Two months have passed since the mother Green turtle laid her eggs. The baby turtles have begun to hatch, and with no mother around and limited vision the hatchlings must use their sense of smell and sound to guide them to the sea. They must avoid predators, such as hawks, on the journey. On average, only one in a thousand hatchlings will make it to adulthood.

Long TV Listing:
In the crystal-clear waters of the Caribbean, Cuba is an island teeming with exotic biodiversity: from coral reefs pulsating with life to five-foot-long Cuban rock iguanas. As international relations ease, what will become of this wildlife sanctuary?

Short TV Listing:
Get a glimpse of Cuba’s spectacular wildlife and landscapes, left virtually untouched for 50 years.

Series Overview:
is a voice for the natural world, bringing the wonders of wildlife and stories of conservation to millions of American viewers. The series has won more than 700 honors from the television industry, the international wildlife film communities and environmental organizations, including 18 Emmys and three Peabody Awards. Nature is a production of THIRTEEN PRODUCTIONS LLC for WNET and PBS. For Nature, Fred Kaufman is Executive Producer. Bill Murphy is Series Producer and Janet Hess is Series Editor.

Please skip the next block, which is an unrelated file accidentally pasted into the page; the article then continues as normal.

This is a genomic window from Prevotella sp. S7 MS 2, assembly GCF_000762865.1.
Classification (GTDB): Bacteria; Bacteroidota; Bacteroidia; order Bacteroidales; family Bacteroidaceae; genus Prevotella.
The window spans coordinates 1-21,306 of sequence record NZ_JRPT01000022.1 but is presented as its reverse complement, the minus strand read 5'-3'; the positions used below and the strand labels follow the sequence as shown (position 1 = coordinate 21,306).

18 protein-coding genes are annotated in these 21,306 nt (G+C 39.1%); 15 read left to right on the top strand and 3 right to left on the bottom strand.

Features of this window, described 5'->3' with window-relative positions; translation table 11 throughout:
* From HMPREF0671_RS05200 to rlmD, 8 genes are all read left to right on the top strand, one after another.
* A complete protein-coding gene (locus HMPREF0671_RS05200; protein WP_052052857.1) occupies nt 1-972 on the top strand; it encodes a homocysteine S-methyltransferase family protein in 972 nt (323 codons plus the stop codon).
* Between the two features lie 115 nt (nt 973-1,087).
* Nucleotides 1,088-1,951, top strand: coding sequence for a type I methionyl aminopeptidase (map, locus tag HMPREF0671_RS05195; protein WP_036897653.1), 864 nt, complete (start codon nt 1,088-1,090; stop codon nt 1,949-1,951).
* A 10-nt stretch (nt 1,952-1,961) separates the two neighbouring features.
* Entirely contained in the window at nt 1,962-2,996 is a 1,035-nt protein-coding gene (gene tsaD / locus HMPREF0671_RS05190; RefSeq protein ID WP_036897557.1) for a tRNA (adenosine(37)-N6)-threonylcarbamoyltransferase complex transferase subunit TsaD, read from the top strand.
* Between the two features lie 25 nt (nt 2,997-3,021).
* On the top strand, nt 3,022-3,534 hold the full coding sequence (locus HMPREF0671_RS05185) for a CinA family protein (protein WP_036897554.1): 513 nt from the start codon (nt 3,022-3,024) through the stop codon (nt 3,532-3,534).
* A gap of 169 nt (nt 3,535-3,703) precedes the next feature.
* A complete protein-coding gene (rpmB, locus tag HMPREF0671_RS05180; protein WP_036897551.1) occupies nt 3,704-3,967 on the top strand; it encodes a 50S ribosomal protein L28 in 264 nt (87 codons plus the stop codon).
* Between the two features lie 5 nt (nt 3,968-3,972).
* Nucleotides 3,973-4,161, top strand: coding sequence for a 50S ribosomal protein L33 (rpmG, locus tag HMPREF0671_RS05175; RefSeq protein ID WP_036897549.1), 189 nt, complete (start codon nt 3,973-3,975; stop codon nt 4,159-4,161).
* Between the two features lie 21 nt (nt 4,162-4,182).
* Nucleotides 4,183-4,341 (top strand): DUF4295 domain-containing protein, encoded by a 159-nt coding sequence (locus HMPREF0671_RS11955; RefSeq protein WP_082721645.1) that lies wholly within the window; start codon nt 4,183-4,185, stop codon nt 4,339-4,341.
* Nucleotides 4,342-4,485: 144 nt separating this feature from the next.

Production Credits:
Cuba’s Wild Revolution is a production of Crossing the Line Productions and THIRTEEN PRODUCTIONS LLC in association with WNET, ORF-UNIVERSUM, FRANCE TÉLÉVISIONS, DR, SVT, RTÉ, BBC. The documentary is produced by John Murray, Ciara Baker and Cepa Giblin. Olga Merediz is narrator.

Produced with the support of Creative Europe – Media Programme of the European Union and with the support of Incentives for the Irish Film Industry provided by the Government of Ireland. Additional financial support for this episode is provided by The Arnhold Family in memory of Henry and Clarisse Arnhold, Sue and Edgar Wachenheim III, The Fairweather Foundation, the Kate W. Cassidy Foundation, Kathy Chiao and Ken Hao, the Lillian Goldman Charitable Trust, the Filomen M. D’Agostino Foundation, Rosalind P. Walter, Sandra Atlas Bass, Doris R. and Robert J. Thomas, The M. & H. Sommer Foundation, the Corporation for Public Broadcasting, and by public television viewers.


About WNET